The fortress’s temperature is a comfortable 72˚F (22˚C) with a slight wind in larger rooms. Sunlight penetrates the walls illuminating every room, hall, and passageway, but one cannot see through the ice into other rooms. Food, furniture, and items can be produced at will if the person doing so is in a calm state of mind. In combat a Concentration check is required of DC 15+how many rounds the combat has lasted. The created things all have a look similar to the ice and will melt if taken from the fortress.

Obviously such a paradise would attract many people, but the city is run like a mystical cult with many odd organizational principles and rituals. The societal classes are split into colors with White being on the bottom going through Red, Orange, Yellow, Green, Blue, and Purple to the highest Black. To get into the city you must give up your possessions and wear a robe according to your color. If you wish to have your items returned you are given a tattoo that signifies that you are never to enter the city again. One is upgraded from each color for doing something considered exceptional for their current ranking and downgraded for doing something dishonorable. The society’s rules are vaguely Japanese in structure.

The different ranks don’t have any significant responsibilities as the fortress provides enough that no real work is needed. Each rank simply has a level of control over lower ranks. Hence if a Yellow wanted a Red to help him make a table with their minds then the Red would have to help or risk demotion.

Dorrowsan exports a few magical items in exchange for commodities that can’t be produced by the fortress. The imports are mostly good food and other luxuries such as blankets that the fortress is incapable of making from ice.

An odd thing happens in Dorrowsan at sunrise that seriously disturbs foreigners. All of the people wake up, go outside of the fortress, and stand in what would look like a military parade. They then simultaneously empty their bowels and pee. The excrement is quickly burned by the people before they retreat to the fortress. This is done every day in silence and when mentioned to the residents of the city the event is always denied.

The leader of the city is titled The Great Lump. Prior to the events of the Second Alliance War, The Great Lump was a fire giant priest named Chirrigar. The people of Dorrowsan, instead of being unnerved by the identity of their ruler were honored to have such a wise and strong protector. The ice in the Dorrowsan shrank and retreated to accommodate space for whatever he did. Chirrigar’s scepter gave him this power and allowed him to see through the walls. The scpeter counts as a +4 Flaming Burst Mace. The scepter can also be used to control the people in the city who wear the robes or have the tattoos, but only when the sun shines its brightest, sunrise. He maintained the morning ritual as a cruel joke upon his subjects.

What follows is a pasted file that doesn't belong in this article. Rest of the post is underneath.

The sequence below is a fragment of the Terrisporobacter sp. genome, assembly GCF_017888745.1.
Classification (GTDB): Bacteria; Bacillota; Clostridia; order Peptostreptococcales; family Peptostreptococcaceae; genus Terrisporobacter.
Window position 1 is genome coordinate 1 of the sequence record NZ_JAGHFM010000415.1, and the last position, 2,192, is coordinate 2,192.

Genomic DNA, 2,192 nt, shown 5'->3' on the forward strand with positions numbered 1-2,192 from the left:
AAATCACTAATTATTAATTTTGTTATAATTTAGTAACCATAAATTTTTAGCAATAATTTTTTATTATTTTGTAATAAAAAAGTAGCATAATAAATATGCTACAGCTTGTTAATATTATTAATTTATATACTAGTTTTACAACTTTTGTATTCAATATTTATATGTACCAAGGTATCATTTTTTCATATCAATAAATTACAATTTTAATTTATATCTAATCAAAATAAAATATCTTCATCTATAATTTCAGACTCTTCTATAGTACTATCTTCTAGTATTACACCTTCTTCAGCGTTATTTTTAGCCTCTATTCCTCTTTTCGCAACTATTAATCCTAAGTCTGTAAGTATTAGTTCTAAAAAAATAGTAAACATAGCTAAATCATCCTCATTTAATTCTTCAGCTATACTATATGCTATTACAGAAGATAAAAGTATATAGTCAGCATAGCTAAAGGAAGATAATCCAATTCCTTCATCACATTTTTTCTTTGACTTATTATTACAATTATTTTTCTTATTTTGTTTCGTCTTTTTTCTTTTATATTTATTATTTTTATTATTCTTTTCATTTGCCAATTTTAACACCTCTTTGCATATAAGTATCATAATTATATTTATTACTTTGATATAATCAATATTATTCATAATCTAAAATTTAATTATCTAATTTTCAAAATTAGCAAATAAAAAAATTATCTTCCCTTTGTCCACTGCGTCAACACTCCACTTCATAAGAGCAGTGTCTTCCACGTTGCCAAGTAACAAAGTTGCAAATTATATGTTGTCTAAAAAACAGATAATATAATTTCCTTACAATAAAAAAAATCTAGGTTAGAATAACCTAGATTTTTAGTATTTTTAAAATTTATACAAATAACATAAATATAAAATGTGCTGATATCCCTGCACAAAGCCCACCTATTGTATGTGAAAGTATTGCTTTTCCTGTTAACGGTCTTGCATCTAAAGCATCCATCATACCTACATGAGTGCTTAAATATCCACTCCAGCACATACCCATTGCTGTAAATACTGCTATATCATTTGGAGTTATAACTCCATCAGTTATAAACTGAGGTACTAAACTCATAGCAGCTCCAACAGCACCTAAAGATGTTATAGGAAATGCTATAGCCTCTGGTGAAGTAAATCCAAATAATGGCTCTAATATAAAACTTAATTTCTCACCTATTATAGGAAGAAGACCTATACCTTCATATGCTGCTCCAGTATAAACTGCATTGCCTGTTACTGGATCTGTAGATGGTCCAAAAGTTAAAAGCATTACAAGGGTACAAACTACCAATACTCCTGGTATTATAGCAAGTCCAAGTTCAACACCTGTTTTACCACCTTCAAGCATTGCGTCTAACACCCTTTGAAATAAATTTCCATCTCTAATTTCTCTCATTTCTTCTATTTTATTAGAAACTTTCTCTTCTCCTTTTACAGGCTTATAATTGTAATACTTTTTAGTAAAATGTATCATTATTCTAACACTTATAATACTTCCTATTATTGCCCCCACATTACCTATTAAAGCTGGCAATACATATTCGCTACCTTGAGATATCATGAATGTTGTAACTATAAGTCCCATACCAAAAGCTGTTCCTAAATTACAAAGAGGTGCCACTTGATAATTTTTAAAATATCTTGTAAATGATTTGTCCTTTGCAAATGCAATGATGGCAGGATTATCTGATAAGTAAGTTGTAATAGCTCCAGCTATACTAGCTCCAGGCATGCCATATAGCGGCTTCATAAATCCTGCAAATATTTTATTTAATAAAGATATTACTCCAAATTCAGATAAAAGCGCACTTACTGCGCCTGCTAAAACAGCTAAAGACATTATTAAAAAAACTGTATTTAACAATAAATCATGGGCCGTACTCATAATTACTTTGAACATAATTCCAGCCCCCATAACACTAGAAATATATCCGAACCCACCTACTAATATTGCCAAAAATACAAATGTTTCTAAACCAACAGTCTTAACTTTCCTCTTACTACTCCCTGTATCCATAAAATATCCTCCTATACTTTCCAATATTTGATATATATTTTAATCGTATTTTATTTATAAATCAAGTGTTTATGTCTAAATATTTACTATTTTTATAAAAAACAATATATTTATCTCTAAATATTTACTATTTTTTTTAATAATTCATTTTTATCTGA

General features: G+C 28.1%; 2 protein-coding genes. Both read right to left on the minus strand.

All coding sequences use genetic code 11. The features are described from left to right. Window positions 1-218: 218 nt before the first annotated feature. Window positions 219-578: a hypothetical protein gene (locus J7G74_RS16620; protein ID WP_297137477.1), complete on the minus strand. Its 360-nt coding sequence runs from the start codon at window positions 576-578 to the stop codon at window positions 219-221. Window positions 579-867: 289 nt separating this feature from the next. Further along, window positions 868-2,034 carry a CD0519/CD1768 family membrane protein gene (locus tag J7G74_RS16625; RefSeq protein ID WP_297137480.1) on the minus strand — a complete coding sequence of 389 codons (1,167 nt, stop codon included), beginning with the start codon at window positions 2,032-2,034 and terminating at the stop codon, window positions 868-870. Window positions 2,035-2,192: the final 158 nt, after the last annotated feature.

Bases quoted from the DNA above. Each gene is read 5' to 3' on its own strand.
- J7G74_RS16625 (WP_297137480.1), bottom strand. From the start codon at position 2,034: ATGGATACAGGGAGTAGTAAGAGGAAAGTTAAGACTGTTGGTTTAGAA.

Chirrigar was walking through the desert after his tribe had been wiped out by a Blue Dragon when he found the scepter. He went to the Dragon’s cave and slew it, taking its hoard he spread the word to humans of his new city he had seen in a divine vision. He went to the site of the city northwest of the desert and planted a large piece of quartz he had found in the Dragon’s cave. It grew and grew and took on the shape that Dorrowsan has today.

Dorrowsan initially joined the Xorians in the Second Alliance War. Chirrigar used the scepter to physically move the icy city towards Dalleer. Upon reaching the city he challenged the Alliance to single combat. The Alliance would send forth a champion to fight the Great Lump. The winner would gain control of both Dalleer and Dorrowsan. Hektor of Lakatia represented the Alliance and defeated Chirrigar by beheading him.

The scepter that controlled the city was given to Kig Yupington. He moved the city east to Jipangu to train with other new recruits to the Alliance.

-GoCorral

Flash vs. Teleport: League of Legends

One time while I was playing League of Legends with my friends one of our opponents asked us an interesting question, “Which League of Legends summoner spell would you rather have in real life, Teleport or Flash?”